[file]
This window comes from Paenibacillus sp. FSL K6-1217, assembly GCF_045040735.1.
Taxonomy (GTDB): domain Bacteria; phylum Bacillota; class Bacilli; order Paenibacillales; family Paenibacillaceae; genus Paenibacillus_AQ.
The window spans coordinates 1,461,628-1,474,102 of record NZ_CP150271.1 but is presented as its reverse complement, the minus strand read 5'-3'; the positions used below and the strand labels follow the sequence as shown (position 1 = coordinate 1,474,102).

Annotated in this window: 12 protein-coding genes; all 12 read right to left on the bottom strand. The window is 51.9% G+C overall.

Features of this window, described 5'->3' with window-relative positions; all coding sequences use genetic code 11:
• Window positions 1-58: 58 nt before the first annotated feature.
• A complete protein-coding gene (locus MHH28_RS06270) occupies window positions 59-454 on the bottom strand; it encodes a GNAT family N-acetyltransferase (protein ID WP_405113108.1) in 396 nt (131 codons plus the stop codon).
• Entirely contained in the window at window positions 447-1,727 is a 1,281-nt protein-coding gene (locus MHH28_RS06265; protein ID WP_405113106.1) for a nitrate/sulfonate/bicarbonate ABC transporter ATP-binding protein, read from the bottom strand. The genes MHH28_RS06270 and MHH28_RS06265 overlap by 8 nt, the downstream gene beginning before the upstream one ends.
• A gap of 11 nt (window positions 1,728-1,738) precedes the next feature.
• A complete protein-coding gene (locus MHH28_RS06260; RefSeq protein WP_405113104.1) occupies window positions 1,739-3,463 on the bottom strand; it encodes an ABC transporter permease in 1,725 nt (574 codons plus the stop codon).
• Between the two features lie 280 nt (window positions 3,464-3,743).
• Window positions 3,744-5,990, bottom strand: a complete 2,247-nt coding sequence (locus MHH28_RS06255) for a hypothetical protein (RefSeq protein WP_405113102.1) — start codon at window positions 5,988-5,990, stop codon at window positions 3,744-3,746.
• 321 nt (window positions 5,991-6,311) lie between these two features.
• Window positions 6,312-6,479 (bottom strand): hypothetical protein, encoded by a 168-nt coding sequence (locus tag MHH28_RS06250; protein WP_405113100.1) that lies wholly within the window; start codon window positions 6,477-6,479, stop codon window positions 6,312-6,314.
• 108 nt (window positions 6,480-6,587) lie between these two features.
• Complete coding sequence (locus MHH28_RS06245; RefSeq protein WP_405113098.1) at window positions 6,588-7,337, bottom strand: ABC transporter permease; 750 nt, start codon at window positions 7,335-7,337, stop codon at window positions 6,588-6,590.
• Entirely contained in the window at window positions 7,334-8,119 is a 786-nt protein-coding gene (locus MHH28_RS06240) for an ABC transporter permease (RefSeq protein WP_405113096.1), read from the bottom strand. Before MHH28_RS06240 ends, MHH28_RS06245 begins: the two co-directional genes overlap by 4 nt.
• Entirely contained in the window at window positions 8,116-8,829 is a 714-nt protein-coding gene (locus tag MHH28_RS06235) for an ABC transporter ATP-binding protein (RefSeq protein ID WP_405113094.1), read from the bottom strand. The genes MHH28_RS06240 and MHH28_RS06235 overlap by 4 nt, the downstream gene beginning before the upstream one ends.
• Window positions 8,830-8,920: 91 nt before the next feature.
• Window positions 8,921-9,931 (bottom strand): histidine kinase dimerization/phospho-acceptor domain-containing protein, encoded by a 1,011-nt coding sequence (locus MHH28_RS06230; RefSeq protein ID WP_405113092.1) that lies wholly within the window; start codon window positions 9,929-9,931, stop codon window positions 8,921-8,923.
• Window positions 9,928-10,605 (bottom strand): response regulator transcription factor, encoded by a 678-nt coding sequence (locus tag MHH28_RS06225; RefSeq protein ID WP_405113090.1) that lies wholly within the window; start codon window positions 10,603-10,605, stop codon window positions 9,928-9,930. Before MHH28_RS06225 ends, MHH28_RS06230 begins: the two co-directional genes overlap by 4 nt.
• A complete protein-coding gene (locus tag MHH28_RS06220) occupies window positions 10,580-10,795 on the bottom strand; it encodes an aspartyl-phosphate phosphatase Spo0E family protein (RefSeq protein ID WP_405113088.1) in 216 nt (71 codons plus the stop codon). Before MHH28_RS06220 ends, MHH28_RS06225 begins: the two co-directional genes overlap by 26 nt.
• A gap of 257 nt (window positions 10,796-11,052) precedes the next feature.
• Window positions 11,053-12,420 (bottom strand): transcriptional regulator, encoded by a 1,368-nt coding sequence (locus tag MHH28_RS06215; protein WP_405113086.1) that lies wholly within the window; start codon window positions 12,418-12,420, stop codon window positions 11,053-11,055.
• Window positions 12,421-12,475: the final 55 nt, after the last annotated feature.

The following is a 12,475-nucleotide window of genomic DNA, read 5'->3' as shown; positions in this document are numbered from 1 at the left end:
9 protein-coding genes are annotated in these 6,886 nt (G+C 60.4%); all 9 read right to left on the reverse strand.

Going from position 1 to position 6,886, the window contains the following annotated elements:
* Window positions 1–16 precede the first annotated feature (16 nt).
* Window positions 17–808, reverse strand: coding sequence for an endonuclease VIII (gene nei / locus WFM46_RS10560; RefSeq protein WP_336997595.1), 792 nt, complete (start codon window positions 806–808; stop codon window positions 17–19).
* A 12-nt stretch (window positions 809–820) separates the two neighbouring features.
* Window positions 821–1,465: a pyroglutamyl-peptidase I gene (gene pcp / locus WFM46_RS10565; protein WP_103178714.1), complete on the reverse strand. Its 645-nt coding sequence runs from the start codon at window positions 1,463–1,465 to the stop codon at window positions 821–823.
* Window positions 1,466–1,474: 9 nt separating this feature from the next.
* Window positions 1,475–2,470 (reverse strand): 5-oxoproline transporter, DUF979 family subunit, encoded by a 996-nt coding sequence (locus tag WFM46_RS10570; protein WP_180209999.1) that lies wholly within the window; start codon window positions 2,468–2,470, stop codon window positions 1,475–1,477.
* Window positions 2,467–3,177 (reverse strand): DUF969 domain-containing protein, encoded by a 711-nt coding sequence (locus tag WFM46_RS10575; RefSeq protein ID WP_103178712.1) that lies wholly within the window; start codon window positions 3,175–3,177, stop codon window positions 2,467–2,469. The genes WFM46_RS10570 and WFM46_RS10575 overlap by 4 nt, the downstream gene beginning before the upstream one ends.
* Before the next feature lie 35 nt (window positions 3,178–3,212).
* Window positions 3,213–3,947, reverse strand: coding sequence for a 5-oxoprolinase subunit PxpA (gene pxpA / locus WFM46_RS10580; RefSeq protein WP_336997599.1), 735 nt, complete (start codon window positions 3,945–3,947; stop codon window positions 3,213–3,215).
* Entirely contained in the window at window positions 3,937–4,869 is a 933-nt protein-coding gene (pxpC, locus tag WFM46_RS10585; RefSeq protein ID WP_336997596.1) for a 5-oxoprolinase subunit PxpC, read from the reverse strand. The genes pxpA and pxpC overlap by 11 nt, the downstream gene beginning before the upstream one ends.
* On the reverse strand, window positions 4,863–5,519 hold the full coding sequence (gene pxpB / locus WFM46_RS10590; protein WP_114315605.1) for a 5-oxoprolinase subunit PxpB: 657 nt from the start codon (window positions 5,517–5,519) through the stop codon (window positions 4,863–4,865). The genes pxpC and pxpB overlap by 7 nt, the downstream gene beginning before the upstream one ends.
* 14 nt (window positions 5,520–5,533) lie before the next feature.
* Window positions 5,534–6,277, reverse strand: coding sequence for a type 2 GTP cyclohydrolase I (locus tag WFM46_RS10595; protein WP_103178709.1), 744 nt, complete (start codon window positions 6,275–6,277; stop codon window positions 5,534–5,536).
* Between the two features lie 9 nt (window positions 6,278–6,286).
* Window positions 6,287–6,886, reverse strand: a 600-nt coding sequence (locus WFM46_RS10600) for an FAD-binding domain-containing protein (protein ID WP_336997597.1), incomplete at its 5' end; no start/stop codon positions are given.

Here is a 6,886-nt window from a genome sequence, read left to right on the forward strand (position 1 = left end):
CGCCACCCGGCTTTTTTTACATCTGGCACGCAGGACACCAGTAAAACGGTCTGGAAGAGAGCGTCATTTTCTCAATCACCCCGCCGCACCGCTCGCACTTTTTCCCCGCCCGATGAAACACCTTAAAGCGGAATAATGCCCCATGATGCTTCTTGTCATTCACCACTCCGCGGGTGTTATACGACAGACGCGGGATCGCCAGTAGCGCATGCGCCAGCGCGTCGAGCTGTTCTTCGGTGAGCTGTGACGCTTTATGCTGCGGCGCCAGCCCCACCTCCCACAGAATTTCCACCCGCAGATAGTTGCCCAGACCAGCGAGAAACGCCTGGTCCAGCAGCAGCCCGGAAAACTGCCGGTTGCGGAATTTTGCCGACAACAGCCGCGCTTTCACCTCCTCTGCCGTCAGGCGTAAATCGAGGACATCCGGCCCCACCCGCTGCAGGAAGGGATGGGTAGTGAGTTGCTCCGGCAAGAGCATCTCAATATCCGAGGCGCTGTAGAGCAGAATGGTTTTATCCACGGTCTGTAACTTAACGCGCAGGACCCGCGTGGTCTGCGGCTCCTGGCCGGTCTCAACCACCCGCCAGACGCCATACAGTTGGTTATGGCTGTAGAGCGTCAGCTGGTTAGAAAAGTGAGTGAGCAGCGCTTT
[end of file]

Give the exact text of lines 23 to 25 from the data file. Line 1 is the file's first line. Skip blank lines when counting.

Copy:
• A gap of 257 nt (window positions 10,796-11,052) precedes the next feature.
• Window positions 11,053-12,420 (bottom strand): transcriptional regulator, encoded by a 1,368-nt coding sequence (locus tag MHH28_RS06215; protein WP_405113086.1) that lies wholly within the window; start codon window positions 12,418-12,420, stop codon window positions 11,053-11,055.
• Window positions 12,421-12,475: the final 55 nt, after the last annotated feature.